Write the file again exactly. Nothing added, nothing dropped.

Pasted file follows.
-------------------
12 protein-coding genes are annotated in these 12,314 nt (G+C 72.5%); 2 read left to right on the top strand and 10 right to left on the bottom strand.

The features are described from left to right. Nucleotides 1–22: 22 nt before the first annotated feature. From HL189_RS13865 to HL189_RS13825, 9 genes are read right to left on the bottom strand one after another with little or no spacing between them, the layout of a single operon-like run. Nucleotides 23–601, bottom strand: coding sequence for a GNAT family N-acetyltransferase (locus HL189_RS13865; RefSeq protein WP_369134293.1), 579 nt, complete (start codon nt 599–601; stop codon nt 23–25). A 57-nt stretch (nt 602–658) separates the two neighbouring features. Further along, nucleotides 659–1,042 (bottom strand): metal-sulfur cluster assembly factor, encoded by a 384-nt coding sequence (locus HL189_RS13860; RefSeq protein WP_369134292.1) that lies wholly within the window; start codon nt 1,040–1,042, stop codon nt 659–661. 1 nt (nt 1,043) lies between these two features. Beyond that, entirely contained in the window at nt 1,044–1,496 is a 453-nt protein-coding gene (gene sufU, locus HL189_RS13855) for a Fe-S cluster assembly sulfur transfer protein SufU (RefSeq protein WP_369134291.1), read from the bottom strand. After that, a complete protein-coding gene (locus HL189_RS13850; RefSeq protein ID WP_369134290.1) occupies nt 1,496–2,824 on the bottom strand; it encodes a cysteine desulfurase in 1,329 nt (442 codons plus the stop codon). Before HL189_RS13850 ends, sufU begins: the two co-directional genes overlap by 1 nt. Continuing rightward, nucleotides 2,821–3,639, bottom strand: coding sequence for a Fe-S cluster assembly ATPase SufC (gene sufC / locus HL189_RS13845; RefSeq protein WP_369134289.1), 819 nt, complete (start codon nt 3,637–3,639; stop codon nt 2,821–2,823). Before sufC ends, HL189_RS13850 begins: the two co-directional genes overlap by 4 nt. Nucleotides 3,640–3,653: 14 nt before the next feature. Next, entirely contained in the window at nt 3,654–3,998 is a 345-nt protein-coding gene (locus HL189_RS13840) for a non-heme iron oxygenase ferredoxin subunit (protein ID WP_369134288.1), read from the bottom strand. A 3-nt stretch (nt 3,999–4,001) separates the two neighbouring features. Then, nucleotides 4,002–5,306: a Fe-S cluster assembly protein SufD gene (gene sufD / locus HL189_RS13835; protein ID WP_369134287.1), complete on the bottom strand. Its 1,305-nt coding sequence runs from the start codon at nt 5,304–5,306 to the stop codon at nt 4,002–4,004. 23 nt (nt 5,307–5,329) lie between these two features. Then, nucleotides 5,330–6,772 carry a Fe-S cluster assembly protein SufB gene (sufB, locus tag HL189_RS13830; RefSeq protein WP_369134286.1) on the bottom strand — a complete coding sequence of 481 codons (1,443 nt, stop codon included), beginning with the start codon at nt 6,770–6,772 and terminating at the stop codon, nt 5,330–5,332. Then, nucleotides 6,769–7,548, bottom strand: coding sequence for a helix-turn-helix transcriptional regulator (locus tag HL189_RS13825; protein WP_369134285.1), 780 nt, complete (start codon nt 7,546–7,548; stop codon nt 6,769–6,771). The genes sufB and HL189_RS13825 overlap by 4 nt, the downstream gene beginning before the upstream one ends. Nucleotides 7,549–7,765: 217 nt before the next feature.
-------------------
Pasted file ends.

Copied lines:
12 protein-coding genes are annotated in these 12,314 nt (G+C 72.5%); 2 read left to right on the top strand and 10 right to left on the bottom strand.

The features are described from left to right. Nucleotides 1–22: 22 nt before the first annotated feature. From HL189_RS13865 to HL189_RS13825, 9 genes are read right to left on the bottom strand one after another with little or no spacing between them, the layout of a single operon-like run. Nucleotides 23–601, bottom strand: coding sequence for a GNAT family N-acetyltransferase (locus HL189_RS13865; RefSeq protein WP_369134293.1), 579 nt, complete (start codon nt 599–601; stop codon nt 23–25). A 57-nt stretch (nt 602–658) separates the two neighbouring features. Further along, nucleotides 659–1,042 (bottom strand): metal-sulfur cluster assembly factor, encoded by a 384-nt coding sequence (locus HL189_RS13860; RefSeq protein WP_369134292.1) that lies wholly within the window; start codon nt 1,040–1,042, stop codon nt 659–661. 1 nt (nt 1,043) lies between these two features. Beyond that, entirely contained in the window at nt 1,044–1,496 is a 453-nt protein-coding gene (gene sufU, locus HL189_RS13855) for a Fe-S cluster assembly sulfur transfer protein SufU (RefSeq protein WP_369134291.1), read from the bottom strand. After that, a complete protein-coding gene (locus HL189_RS13850; RefSeq protein ID WP_369134290.1) occupies nt 1,496–2,824 on the bottom strand; it encodes a cysteine desulfurase in 1,329 nt (442 codons plus the stop codon). Before HL189_RS13850 ends, sufU begins: the two co-directional genes overlap by 1 nt. Continuing rightward, nucleotides 2,821–3,639, bottom strand: coding sequence for a Fe-S cluster assembly ATPase SufC (gene sufC / locus HL189_RS13845; RefSeq protein WP_369134289.1), 819 nt, complete (start codon nt 3,637–3,639; stop codon nt 2,821–2,823). Before sufC ends, HL189_RS13850 begins: the two co-directional genes overlap by 4 nt. Nucleotides 3,640–3,653: 14 nt before the next feature. Next, entirely contained in the window at nt 3,654–3,998 is a 345-nt protein-coding gene (locus HL189_RS13840) for a non-heme iron oxygenase ferredoxin subunit (protein ID WP_369134288.1), read from the bottom strand. A 3-nt stretch (nt 3,999–4,001) separates the two neighbouring features. Then, nucleotides 4,002–5,306: a Fe-S cluster assembly protein SufD gene (gene sufD / locus HL189_RS13835; protein ID WP_369134287.1), complete on the bottom strand. Its 1,305-nt coding sequence runs from the start codon at nt 5,304–5,306 to the stop codon at nt 4,002–4,004. 23 nt (nt 5,307–5,329) lie between these two features. Then, nucleotides 5,330–6,772 carry a Fe-S cluster assembly protein SufB gene (sufB, locus tag HL189_RS13830; RefSeq protein WP_369134286.1) on the bottom strand — a complete coding sequence of 481 codons (1,443 nt, stop codon included), beginning with the start codon at nt 6,770–6,772 and terminating at the stop codon, nt 5,330–5,332. Then, nucleotides 6,769–7,548, bottom strand: coding sequence for a helix-turn-helix transcriptional regulator (locus tag HL189_RS13825; protein WP_369134285.1), 780 nt, complete (start codon nt 7,546–7,548; stop codon nt 6,769–6,771). The genes sufB and HL189_RS13825 overlap by 4 nt, the downstream gene beginning before the upstream one ends. Nucleotides 7,549–7,765: 217 nt before the next feature.